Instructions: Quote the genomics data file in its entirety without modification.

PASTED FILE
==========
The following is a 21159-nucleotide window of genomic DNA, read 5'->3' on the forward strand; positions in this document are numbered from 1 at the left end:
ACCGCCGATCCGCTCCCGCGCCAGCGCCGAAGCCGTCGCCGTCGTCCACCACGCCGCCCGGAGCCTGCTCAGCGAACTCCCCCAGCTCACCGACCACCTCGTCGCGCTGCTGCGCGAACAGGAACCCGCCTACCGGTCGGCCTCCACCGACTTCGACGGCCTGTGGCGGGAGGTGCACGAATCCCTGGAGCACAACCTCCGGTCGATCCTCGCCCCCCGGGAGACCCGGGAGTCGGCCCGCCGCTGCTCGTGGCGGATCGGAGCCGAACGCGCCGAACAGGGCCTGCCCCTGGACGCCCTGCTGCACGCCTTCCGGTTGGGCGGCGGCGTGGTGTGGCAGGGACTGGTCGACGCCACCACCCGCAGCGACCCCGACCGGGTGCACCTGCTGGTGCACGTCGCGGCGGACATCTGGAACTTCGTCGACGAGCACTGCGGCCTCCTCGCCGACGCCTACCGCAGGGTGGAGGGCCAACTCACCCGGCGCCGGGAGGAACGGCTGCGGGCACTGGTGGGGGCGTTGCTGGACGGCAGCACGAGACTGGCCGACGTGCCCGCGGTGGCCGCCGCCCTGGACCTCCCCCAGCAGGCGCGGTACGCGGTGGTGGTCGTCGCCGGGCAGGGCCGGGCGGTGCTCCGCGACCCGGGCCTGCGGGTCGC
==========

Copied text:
The following is a 21159-nucleotide window of genomic DNA, read 5'->3' on the forward strand; positions in this document are numbered from 1 at the left end:
ACCGCCGATCCGCTCCCGCGCCAGCGCCGAAGCCGTCGCCGTCGTCCACCACGCCGCCCGGAGCCTGCTCAGCGAACTCCCCCAGCTCACCGACCACCTCGTCGCGCTGCTGCGCGAACAGGAACCCGCCTACCGGTCGGCCTCCACCGACTTCGACGGCCTGTGGCGGGAGGTGCACGAATCCCTGGAGCACAACCTCCGGTCGATCCTCGCCCCCCGGGAGACCCGGGAGTCGGCCCGCCGCTGCTCGTGGCGGATCGGAGCCGAACGCGCCGAACAGGGCCTGCCCCTGGACGCCCTGCTGCACGCCTTCCGGTTGGGCGGCGGCGTGGTGTGGCAGGGACTGGTCGACGCCACCACCCGCAGCGACCCCGACCGGGTGCACCTGCTGGTGCACGTCGCGGCGGACATCTGGAACTTCGTCGACGAGCACTGCGGCCTCCTCGCCGACGCCTACCGCAGGGTGGAGGGCCAACTCACCCGGCGCCGGGAGGAACGGCTGCGGGCACTGGTGGGGGCGTTGCTGGACGGCAGCACGAGACTGGCCGACGTGCCCGCGGTGGCCGCCGCCCTGGACCTCCCCCAGCAGGCGCGGTACGCGGTGGTGGTCGTCGCCGGGCAGGGCCGGGCGGTGCTCCGCGACCCGGGCCTGCGGGTCGC